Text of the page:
Then my mom and her siblings began to help my grandpa with the farm afterwards.
Grandpa, born September 1930 and is now 76 years old
Rebecca Hernandez, born September 6, 1964
Impact on Generation
This impacted: Me!
It all began when I was 8 years old (2003)
The No Pass No Play rule stipulates that Texas public school students who participate in extracurricular activities must achieve a passing grade (70% or higher, 60% or higher for Pre-AP or AP courses) each six-week grading period in order to qualify to continue participating in extracurricular activities such as athletics, band, and orchestra. If students receive at least one failing grade on their report card during a given six-week grading period, that student is forbidden or ineligible to participate in extracurricular activities until the failing grade or grades have been improved to passing levels.
Impact on Generation
Students became motivated for school
We a see a great amount of success
increase in dedication and value on their assignments
Students begin to hold themselves accountable
This impacted: My brother
My brother, who is the youngest (June 18, 2000)
Always had a huge interest in sports.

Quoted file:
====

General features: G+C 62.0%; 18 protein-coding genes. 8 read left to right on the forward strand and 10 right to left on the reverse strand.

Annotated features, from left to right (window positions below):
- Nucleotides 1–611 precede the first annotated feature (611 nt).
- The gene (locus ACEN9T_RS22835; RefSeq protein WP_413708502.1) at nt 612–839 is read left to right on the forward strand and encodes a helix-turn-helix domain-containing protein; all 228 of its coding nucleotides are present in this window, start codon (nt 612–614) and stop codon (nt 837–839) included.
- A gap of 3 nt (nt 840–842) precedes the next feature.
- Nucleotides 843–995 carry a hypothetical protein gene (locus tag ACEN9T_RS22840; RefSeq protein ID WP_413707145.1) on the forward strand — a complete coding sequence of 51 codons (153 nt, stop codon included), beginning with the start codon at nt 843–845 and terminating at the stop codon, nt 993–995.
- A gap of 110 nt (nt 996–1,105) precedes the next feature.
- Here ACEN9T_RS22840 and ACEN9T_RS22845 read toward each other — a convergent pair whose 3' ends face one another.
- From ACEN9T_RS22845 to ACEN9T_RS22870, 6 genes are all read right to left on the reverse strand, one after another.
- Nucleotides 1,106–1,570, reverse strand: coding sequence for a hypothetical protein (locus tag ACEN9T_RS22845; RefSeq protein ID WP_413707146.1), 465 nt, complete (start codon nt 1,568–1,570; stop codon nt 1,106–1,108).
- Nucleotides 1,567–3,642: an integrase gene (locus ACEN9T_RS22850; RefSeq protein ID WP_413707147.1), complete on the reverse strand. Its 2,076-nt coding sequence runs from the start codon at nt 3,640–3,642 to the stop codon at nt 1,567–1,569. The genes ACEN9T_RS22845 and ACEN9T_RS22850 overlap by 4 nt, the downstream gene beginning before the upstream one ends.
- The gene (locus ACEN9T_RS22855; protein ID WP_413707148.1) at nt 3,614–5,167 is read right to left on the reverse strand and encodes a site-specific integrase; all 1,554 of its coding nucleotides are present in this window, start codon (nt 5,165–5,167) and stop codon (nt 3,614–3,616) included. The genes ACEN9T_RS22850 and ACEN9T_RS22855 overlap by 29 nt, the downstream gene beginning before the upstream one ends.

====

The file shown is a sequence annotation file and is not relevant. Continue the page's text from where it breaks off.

Worst quality, actually getting his work done in class.
He couldn't grasp the importance of education
, he began to join school teams, made a change for himself, just so he could continue doing what he likes best.
Plino Jr. Ramirez; My little track star
age: 13 years
attends: Washington Jr. High
Women are being respected a lot more
the work place
Their ideas and thoughts are taken into consideration
No longer the outcasts
taught myself how to skate, swim, and ride a bike.
became inspired by others (like my sister)
Played in my very first soccer, basketball, vollyball and track team when I got to Jr. High (brought what was self taught to every tryout)
Then Highschool came along (2009-2013)
Played baskestball freshmen year
Moved to soccer and played on varsity sophmore-senior year
Playing sports is my life!